Naturally, the ACLU is miffed at the decision. "The appeals court soundly rejected all of the government's arguments for withholding the photos, and it's unfortunate that the government has chosen to contest that decision," said Amrit Singh, staff attorney with the ACLU. Okay, so one might expect the ACLU to support releasing the photos. But really, what's the “national security” reason for suppressing them? The Obama administration is claiming (apparently with a straight face) that the photos would ruin our popularity in the Muslim world.
In his ongoing battle to suppress the obvious, and to prevent Muslims from seeing what most of them already believe with the white-hot intensity of the sun, Obama will have to fight members of his own party. Among them is Massachusetts Democrat William Delahunt, who exploded Obama's act as a Bush doppelganger. “The United States should not restrict access to intelligence solely to prevent information that might prove politically embarrassing from becoming public, when it poses no legitimate national security threat. This is especially the case when the information in question bears on an allegation as deeply troubling as torture,” Delahunt wrote in a letter addressed to Secretary of State Hillary Clinton and Attorney General Eric Holder. “I suggest that the US itself should make that information public, or at least remove our objection to its release. Justice and democratic accountability overwhelmingly support the release of this information."
Even America's most stalwart allies are beginning to acknowledge the obvious. In a column on torture, British Foreign Secretary David Miliband and Home Secretary Alan Johnson acknowledged in the London Sunday Telegraph that its allies (likely meaning the United States) were guilty of prisoner abuse: “When detainees are held by our police or Armed Forces we can be sure how they are treated. By definition, we cannot have that same level of assurance when they are held by foreign governments, whose obligations may differ from our own.” Miliband and Johnson are the cabinet-level officers that oversee British intelligence agencies MI-5 and MI-6, the latter of James Bond lore.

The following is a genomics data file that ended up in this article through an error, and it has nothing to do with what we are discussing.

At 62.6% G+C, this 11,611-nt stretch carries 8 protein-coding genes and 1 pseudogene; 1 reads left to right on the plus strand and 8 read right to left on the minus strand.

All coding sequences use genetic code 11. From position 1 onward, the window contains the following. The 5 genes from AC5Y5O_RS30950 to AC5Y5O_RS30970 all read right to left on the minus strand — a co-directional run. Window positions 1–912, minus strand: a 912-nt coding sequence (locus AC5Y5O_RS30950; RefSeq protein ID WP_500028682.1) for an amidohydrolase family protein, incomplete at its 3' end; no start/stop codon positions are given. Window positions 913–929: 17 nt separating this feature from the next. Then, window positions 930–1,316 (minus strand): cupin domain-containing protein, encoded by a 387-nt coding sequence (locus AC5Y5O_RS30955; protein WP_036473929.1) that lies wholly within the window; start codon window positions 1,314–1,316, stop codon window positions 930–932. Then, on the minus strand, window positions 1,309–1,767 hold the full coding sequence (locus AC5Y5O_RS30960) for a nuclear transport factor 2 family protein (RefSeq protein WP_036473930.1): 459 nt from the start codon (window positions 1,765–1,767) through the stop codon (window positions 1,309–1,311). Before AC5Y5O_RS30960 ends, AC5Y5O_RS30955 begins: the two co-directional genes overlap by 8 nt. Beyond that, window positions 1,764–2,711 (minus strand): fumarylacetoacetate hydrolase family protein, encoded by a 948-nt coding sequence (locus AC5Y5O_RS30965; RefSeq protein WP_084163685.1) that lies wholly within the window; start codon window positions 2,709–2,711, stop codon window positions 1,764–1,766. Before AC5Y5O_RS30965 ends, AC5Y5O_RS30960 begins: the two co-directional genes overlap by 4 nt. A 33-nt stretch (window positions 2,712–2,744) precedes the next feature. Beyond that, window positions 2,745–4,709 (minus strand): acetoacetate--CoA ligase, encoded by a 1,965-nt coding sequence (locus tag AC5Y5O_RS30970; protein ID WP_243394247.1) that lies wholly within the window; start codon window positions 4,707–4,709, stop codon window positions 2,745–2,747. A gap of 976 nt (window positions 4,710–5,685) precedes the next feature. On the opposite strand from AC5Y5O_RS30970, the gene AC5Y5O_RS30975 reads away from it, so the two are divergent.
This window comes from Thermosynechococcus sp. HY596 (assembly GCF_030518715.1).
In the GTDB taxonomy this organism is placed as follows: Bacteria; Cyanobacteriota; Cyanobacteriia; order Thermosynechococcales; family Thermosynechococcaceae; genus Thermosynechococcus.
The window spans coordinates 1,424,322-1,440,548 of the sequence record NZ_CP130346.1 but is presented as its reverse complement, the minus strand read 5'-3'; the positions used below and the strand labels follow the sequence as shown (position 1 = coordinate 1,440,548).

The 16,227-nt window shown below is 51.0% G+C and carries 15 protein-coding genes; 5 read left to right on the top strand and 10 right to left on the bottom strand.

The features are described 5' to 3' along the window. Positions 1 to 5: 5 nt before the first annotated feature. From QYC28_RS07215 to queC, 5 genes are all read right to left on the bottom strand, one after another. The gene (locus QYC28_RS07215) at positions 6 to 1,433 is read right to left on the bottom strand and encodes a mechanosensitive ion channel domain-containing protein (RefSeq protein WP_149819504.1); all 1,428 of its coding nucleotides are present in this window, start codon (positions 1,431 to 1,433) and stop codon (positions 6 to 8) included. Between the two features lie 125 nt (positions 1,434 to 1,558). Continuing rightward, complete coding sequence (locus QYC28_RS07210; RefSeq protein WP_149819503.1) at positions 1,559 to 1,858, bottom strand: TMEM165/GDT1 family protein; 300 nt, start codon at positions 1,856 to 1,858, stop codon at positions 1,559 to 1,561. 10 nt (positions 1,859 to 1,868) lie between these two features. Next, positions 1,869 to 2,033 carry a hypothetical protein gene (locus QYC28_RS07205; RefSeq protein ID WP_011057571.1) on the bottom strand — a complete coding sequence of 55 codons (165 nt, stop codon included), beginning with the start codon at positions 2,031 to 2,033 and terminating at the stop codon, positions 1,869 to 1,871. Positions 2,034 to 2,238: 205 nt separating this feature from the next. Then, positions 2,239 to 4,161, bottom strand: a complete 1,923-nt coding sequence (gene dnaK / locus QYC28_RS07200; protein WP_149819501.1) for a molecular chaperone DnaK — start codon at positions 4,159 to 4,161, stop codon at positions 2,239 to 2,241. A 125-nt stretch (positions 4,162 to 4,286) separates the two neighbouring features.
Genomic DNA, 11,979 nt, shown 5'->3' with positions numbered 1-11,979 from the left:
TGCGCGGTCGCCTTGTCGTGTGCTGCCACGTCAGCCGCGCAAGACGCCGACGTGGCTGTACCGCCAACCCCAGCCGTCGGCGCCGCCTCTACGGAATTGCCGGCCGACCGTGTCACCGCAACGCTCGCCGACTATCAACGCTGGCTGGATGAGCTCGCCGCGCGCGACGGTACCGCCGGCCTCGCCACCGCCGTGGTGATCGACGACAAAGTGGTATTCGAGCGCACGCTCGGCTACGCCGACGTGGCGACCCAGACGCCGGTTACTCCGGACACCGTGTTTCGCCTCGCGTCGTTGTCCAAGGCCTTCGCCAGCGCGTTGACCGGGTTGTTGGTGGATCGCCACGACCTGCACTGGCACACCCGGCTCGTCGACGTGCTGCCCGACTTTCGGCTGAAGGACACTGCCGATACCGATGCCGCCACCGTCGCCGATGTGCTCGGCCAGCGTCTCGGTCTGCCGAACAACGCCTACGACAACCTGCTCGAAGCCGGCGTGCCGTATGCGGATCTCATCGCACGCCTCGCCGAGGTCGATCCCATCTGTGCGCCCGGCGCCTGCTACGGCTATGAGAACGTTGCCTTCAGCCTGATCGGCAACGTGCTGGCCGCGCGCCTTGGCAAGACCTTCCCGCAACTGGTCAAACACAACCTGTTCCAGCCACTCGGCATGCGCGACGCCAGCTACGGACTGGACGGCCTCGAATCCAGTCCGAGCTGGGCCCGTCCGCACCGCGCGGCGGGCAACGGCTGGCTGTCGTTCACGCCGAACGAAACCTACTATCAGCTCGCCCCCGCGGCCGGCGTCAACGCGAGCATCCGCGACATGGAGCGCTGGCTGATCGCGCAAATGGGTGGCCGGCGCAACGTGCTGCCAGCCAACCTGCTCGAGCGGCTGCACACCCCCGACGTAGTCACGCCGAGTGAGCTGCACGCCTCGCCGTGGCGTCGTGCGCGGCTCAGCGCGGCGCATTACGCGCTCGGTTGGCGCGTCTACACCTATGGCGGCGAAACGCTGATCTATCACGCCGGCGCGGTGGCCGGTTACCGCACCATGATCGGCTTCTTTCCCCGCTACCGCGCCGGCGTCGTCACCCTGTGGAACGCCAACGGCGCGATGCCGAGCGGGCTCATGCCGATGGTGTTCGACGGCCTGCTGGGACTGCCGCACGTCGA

Miliband and Johnson didn't say which of their allies had tortured detainees, and they didn't have to. Britain is currently investigating torture allegations by former Guantanamo Bay inmate Benyam Mohamed, a British citizen who underwent a wide variety of tortures while under U.S. custody. “Ethiopian-born Mr Mohamed was arrested in Pakistan in 2002 on suspicion of involvement in a dirty bomb plot. He claims he had his genitals cut with a scalpel while in detention in a CIA "black ops" prison in Morocco. All terror charges were dropped against him last year,” the London Telegraph explained. “Details of his torture were edited out of a dossier on the case presented at the High Court after Mr Miliband and the US government argued that the release of the documents would damage national security and the future exchange of intelligence.”
News of Miliband and Johnson's revelations has caused a furor in the British parliament, with many legislators calling for an investigation on the other side of the Atlantic. Would that Americans had expressed such outrage.